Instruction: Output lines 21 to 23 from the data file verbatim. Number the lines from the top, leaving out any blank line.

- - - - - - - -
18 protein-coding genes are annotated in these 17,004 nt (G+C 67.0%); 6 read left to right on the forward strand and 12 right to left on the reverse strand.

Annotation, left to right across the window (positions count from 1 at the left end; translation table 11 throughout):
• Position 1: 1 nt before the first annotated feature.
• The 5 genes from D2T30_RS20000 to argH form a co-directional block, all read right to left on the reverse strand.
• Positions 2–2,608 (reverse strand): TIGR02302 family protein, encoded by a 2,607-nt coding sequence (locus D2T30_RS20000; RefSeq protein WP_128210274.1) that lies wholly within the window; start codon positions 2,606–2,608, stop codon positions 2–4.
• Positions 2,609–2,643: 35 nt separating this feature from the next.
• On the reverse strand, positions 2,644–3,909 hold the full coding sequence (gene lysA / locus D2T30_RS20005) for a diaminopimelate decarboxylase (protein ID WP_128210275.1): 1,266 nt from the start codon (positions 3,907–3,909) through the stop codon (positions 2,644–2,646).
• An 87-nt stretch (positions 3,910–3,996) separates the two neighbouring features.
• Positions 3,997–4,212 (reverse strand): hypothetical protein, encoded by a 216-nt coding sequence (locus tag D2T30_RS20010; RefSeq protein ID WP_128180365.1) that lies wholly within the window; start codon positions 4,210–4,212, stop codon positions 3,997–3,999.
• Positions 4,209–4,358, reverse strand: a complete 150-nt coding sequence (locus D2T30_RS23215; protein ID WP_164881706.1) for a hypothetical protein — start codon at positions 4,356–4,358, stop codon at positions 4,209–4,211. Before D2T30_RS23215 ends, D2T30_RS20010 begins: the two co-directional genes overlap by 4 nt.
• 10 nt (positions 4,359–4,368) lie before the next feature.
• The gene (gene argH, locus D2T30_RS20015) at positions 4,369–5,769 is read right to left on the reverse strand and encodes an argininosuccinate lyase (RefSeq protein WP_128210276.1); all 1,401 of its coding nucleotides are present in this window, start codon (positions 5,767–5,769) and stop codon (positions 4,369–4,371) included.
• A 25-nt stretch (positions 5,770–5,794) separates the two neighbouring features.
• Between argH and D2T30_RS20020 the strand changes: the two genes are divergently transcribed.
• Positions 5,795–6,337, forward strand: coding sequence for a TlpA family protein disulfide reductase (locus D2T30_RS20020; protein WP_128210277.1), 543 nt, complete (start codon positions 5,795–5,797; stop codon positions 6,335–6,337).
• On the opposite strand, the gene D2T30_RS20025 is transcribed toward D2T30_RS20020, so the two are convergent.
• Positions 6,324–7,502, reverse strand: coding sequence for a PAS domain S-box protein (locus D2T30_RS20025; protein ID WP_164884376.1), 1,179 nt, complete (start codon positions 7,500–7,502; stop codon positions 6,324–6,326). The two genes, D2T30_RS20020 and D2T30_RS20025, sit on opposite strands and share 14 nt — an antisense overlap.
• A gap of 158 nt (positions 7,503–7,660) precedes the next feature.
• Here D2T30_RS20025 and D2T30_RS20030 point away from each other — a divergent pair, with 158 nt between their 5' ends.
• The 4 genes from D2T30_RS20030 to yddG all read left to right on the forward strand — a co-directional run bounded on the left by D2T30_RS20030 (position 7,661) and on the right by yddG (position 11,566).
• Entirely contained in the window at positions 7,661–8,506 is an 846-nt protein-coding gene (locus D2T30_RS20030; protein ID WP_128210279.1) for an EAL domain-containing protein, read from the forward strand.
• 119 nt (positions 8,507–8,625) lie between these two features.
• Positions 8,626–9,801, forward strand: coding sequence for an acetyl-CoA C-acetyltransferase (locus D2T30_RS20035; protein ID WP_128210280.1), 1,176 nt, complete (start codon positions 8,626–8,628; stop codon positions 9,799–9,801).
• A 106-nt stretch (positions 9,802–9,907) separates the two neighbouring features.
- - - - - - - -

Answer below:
• Entirely contained in the window at positions 7,661–8,506 is an 846-nt protein-coding gene (locus D2T30_RS20030; protein ID WP_128210279.1) for an EAL domain-containing protein, read from the forward strand.
• 119 nt (positions 8,507–8,625) lie between these two features.
• Positions 8,626–9,801, forward strand: coding sequence for an acetyl-CoA C-acetyltransferase (locus D2T30_RS20035; protein ID WP_128210280.1), 1,176 nt, complete (start codon positions 8,626–8,628; stop codon positions 9,799–9,801).